Wednesday Night #1097 Jacques Clément Report

Written by  //  March 12, 2003  //  Canada, Economy, Jacques Clément, U.S., Wednesday Nights  //  Comments Off on Wednesday Night #1097 Jacques Clément Report

Jacques Clément’s Report on Economic and Financial Developments

Inflation rose by almost 1% in January (4½% year/year), caused mainly by increases in automobile insurance premiums, vehicle prices, real estate taxes, rents, energy and other services. With core inflation at 3.9%, Canada’s inflation is 2% above that of the United States. The Bank of Canada’s core, which excludes the eight most volatile components, namely fruits, vegetables, gasoline, heating oil, natural gas, interurban transport, tobacco products, interest on mortgage loans and indirect taxes on all components, rose by 3.3%.

Given the likelihood of increased numbers in the March 21 release of the Consumer Price Index, I look for the Bank of Canada to increase its overnight rate by ¼% to 3¼% at its April 15th meeting.

The Canadian economy is running at full steam and is outperforming that of the U.S. Employment and housing investments are at record levels. The trade surplus in January was close to $5B, with renewed demand for exports. The manufacturing sector remains fairly strong, with capacity utilization close to 83%. Leading economic indicators have increased for the eighteenth consecutive month. The economy is operating close to its non-inflationary potential.

The Canadian dollar, after trading at sixty-eight and a half cents U.S. and dropping to 67 3/8, could rebound to sixty nine cents by mid-April, given wider interest-rate differential favouring Canada over the U.S. and Europe, the sign that Canadian pension funds appear to be close to their target on adjusted foreign assets contents, Ottawa’s sixth consecutive year of fiscal balance and surplus, the best fiscal and economic performance of the G-7 in 2002 and likely again this year. With close to forty-eight billion repayment, the outstanding debt of 508 billion is down to 44% of the G.D.P. from 67% in 1995-96.

The U.S. Economy:
The Federal Reserve at its Federal Open Market Committee (F.O.M.C.) meeting of March 18, is likely to leave policy unchanged, with federal funds at 1¼%, but moving back to an easing bias in order to ease policy by ¼% at the meeting on May 6. Given the lag between the two meetings, and the very sluggish state of the U.S. economy, they could even decide to move to a new forty-five year low as early as next week.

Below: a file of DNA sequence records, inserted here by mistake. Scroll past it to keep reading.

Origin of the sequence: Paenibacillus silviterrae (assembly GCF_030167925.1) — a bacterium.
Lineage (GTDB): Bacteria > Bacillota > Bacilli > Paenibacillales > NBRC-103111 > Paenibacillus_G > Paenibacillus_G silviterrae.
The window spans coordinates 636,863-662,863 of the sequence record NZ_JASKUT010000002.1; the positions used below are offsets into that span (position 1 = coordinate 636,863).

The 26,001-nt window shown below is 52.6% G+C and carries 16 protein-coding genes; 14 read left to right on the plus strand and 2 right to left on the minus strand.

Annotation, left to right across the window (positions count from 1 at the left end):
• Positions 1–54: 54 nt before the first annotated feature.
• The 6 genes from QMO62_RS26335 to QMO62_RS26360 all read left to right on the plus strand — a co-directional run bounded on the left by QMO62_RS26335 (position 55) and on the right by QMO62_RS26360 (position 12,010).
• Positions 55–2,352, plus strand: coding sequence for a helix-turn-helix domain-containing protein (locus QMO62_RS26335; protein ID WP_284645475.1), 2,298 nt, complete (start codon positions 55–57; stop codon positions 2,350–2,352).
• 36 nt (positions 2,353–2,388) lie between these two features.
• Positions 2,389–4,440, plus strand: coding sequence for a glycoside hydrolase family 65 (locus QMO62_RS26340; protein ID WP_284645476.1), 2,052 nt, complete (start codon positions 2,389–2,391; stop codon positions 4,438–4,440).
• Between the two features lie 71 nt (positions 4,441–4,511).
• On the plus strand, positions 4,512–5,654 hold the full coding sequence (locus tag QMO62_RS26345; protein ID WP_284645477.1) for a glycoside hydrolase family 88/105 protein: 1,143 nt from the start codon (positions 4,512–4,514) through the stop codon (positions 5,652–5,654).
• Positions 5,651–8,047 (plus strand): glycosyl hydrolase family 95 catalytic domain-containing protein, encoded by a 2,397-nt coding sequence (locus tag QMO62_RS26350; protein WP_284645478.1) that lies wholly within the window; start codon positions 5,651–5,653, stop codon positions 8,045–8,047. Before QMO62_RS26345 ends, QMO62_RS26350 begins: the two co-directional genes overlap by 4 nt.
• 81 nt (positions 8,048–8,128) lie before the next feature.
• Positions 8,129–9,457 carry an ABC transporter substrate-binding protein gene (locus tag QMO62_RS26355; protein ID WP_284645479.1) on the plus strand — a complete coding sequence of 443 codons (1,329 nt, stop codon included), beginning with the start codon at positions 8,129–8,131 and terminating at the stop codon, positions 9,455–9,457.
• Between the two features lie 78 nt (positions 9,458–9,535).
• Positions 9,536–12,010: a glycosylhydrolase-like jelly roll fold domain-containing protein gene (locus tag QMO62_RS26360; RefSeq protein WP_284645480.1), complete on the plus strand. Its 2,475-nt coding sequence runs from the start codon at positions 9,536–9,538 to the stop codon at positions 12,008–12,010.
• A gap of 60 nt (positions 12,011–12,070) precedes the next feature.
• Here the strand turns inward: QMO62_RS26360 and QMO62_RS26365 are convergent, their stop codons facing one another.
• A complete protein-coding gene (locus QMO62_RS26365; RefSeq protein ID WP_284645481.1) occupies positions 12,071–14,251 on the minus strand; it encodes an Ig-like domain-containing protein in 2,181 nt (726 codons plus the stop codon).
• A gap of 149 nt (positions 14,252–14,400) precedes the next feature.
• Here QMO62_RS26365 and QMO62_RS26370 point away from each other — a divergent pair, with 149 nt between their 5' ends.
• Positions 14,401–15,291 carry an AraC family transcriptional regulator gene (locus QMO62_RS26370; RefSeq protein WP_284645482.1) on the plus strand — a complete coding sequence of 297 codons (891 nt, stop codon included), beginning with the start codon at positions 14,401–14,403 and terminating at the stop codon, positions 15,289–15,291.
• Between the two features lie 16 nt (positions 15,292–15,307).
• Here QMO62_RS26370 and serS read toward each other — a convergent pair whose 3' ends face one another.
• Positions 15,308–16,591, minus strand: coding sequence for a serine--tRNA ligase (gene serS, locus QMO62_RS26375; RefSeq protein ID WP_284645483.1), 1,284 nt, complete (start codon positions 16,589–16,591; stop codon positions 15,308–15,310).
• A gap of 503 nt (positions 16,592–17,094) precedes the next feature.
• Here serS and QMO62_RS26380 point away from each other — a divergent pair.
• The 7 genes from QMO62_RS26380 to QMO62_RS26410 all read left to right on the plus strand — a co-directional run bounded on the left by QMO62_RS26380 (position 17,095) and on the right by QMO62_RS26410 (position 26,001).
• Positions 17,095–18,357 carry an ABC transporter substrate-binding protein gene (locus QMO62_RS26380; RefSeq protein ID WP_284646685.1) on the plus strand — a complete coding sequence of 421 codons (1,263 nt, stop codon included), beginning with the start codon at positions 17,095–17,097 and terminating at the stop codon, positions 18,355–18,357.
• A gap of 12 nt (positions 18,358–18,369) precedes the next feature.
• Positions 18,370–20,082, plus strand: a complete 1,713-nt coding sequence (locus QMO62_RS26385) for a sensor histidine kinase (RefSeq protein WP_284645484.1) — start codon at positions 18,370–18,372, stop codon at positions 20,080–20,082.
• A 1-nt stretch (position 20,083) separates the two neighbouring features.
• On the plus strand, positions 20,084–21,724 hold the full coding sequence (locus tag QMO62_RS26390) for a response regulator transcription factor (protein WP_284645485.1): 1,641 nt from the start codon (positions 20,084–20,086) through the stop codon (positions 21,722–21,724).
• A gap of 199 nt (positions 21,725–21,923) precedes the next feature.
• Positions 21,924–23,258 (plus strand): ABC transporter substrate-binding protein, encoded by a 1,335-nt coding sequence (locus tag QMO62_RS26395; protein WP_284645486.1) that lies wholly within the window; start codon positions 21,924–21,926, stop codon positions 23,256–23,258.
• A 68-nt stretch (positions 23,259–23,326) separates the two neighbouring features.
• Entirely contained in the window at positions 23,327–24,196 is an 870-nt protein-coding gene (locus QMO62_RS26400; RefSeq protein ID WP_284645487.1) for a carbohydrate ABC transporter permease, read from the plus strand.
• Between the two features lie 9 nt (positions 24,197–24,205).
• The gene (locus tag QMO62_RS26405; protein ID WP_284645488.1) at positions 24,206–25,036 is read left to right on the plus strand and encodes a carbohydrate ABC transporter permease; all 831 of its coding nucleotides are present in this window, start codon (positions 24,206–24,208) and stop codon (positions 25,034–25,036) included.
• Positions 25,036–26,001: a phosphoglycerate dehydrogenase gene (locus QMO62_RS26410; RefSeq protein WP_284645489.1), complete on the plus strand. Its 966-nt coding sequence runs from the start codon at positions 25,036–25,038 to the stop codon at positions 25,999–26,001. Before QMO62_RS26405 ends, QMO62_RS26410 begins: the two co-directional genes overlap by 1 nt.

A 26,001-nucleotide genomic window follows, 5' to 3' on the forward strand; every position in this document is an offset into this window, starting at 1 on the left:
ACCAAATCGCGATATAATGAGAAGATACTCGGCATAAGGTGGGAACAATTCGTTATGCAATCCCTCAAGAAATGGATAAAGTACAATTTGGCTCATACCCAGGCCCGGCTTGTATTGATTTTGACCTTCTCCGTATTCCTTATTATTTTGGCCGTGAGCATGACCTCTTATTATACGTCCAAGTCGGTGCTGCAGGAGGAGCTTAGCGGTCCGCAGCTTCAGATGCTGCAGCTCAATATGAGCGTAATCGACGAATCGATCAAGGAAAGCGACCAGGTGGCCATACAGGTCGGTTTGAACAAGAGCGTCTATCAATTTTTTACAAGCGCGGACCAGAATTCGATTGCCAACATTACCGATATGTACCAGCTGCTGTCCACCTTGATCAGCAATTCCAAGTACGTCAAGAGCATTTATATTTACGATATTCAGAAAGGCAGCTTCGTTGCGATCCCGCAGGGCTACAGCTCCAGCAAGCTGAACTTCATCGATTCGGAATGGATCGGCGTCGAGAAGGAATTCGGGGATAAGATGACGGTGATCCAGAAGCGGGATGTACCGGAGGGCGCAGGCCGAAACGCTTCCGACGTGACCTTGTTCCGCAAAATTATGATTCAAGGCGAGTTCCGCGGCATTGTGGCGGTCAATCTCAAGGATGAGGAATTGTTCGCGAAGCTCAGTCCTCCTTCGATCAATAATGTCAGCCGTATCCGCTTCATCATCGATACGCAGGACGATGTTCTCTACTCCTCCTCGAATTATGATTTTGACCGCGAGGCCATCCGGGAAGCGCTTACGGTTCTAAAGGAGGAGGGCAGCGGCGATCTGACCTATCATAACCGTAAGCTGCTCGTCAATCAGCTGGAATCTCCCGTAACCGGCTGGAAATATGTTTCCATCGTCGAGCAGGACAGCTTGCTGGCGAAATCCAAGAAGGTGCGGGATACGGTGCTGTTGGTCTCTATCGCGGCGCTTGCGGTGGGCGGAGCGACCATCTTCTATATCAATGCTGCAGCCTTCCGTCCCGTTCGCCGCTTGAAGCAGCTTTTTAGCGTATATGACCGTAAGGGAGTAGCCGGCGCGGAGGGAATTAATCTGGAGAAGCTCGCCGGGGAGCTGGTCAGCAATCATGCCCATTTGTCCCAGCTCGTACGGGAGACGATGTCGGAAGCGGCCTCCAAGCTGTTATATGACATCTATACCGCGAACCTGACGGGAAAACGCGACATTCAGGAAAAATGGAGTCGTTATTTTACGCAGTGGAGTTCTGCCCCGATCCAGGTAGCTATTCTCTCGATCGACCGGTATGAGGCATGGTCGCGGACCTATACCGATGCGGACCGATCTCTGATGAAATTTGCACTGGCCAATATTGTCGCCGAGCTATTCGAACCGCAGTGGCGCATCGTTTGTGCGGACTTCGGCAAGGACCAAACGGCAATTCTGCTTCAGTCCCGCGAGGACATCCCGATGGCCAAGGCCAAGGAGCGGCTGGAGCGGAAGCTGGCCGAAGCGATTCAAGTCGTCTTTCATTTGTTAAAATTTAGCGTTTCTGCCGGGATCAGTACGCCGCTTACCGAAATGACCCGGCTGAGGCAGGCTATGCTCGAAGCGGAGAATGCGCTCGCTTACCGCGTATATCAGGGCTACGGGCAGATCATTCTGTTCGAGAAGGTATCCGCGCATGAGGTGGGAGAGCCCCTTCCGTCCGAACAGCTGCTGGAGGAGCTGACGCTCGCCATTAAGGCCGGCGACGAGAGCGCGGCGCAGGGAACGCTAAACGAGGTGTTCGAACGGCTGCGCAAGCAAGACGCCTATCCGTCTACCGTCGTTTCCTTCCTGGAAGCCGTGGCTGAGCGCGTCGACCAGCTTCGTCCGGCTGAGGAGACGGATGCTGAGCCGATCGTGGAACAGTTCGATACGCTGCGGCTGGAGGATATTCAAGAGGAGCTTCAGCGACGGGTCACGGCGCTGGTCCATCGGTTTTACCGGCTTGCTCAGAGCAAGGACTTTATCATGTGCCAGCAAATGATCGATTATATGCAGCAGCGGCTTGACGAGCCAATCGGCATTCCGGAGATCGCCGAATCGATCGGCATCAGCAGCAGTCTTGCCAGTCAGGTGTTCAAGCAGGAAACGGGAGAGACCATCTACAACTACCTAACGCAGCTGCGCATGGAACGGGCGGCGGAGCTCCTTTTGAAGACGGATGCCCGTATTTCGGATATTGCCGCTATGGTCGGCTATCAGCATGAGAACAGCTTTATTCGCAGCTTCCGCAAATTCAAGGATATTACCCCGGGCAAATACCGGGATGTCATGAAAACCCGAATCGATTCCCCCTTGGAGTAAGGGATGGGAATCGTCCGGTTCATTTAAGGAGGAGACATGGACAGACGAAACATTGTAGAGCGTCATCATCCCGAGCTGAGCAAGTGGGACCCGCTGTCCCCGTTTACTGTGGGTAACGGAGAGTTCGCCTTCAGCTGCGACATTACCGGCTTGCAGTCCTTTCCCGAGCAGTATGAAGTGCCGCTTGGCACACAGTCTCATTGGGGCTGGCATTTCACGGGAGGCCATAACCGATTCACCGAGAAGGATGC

With the loss of over three hundred thousand jobs in February, auto sales declining by 14%, very weak consumer spending, ten-year low in consumer confidence, the decline of fifteen percent in new home sales, renewed weakness in retail sales and services, business spending continues to lag and economic growth is being revised down to as low as 1½% for the first half. Non-farm productivity has receded significantly in the fourth quarter. The (US)$435B trade deficit last year was its largest in history, as was the current account deficit.

The record fiscal deficits of over $300B for fiscal years 2003 and 2004, will lead to higher interest rates after fifty-year lows. Manufacturing has dropped in February for a fourth month in six.

The only positive developments are the continuing rise in personal income, the strength in existing home sales, the rise of 5% in housing starts (Jan. And Feb.) and the rebound of exports in January.

After four-year lows in the U.S. dollar, it has recovered slightly. The euro traded at $1.10 U.S. and could trade at $1.15 by mid-year. Gold traded at $383 U.S. on February 4, a 6.5-year high and could recede to (US)$325, with central banks renewed selling (Bank of Canada sold 15% of its reserves in February).

Oil prices which touched almost $38 U.S., a twelve-year high, are likely to ease to (US)$30-$35 in the coming weeks.

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